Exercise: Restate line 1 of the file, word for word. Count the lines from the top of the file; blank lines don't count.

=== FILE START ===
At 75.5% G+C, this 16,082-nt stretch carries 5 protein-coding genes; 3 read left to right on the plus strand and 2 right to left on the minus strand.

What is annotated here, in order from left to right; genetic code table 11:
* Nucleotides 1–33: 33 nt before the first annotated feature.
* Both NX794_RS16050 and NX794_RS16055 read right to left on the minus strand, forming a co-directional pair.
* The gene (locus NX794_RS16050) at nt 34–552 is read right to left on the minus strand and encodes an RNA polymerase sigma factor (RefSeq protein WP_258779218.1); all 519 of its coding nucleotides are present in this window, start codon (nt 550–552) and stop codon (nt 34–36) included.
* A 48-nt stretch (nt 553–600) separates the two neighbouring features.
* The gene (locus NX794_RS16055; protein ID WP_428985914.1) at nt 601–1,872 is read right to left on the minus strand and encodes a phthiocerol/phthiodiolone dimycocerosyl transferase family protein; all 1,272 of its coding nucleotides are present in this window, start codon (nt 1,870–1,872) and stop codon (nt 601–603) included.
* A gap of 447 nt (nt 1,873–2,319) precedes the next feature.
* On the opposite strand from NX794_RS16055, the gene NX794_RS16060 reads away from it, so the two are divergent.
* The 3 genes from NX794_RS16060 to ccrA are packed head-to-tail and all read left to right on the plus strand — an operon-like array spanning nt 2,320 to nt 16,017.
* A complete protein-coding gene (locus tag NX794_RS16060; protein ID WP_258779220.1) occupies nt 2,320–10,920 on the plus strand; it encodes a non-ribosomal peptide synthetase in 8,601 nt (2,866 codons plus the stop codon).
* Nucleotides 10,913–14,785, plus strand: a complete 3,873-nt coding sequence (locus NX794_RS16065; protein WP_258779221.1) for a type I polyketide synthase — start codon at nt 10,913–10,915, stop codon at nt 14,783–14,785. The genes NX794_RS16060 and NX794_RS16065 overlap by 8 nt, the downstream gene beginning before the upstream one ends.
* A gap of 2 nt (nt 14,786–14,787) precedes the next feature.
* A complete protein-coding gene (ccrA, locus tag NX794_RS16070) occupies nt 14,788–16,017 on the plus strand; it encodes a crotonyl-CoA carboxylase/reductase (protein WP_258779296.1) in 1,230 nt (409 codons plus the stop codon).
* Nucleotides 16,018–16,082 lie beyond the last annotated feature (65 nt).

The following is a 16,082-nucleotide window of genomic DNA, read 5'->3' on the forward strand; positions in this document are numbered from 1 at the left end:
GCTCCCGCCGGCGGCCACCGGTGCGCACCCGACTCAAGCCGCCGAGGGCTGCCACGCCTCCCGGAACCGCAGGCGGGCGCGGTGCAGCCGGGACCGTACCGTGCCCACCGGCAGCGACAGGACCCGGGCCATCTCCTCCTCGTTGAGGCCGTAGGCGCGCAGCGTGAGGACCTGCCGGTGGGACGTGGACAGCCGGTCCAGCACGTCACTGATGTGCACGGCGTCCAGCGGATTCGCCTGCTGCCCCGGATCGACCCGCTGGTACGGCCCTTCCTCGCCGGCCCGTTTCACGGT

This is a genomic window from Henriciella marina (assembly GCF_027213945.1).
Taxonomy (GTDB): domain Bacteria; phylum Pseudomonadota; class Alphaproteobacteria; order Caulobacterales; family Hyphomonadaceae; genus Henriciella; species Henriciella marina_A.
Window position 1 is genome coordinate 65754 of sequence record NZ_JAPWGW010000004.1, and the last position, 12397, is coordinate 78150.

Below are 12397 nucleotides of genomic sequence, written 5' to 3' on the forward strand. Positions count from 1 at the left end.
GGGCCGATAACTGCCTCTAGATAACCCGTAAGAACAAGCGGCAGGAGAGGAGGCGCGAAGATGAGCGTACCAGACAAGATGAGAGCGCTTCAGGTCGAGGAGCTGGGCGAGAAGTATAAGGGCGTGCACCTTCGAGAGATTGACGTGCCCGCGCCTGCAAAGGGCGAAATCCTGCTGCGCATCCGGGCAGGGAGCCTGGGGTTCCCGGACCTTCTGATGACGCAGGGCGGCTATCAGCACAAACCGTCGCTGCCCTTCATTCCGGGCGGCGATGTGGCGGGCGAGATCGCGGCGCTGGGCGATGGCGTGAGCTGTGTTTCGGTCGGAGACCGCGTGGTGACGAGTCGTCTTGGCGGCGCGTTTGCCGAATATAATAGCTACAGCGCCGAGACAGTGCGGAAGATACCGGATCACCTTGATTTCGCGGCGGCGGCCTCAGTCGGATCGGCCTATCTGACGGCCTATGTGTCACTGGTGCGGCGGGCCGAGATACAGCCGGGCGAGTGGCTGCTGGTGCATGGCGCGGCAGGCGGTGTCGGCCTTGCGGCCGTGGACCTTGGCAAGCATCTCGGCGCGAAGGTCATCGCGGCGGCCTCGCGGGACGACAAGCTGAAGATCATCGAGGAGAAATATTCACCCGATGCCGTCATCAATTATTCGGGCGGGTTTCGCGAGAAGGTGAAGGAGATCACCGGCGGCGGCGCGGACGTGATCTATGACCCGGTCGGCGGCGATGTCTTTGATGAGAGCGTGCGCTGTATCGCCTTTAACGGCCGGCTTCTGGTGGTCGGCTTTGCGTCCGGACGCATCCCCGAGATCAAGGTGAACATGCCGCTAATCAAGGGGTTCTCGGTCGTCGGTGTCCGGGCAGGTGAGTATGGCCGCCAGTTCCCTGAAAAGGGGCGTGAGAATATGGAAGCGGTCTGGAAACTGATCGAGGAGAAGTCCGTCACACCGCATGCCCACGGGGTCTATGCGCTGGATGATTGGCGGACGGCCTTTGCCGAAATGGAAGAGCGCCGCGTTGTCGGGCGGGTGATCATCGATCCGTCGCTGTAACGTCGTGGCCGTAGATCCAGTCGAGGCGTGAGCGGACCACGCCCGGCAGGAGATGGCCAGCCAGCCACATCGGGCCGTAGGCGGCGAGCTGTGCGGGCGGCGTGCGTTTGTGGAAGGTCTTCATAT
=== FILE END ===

At 75.5% G+C, this 16,082-nt stretch carries 5 protein-coding genes; 3 read left to right on the plus strand and 2 right to left on the minus strand.